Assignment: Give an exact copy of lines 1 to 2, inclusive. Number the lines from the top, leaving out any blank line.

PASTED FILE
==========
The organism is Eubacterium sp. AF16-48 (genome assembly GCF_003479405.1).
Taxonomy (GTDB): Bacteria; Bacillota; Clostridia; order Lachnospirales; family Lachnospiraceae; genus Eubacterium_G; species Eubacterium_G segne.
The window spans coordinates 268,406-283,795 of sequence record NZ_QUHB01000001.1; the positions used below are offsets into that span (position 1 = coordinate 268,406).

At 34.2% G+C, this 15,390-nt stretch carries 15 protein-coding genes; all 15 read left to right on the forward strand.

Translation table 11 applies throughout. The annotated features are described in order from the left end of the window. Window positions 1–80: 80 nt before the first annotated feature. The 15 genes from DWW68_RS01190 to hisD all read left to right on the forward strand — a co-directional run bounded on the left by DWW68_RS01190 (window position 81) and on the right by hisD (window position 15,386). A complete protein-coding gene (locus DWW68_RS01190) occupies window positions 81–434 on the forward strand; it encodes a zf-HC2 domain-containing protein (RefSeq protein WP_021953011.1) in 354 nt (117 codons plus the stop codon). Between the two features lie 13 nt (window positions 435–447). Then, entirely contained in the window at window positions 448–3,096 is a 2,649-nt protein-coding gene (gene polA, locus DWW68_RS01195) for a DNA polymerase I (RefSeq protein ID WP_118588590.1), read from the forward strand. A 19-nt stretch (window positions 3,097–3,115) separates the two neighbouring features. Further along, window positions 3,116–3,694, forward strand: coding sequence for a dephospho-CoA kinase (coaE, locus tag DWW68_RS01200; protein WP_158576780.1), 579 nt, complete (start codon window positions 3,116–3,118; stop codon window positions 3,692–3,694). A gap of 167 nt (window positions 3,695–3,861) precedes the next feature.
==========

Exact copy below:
The organism is Eubacterium sp. AF16-48 (genome assembly GCF_003479405.1).
Taxonomy (GTDB): Bacteria; Bacillota; Clostridia; order Lachnospirales; family Lachnospiraceae; genus Eubacterium_G; species Eubacterium_G segne.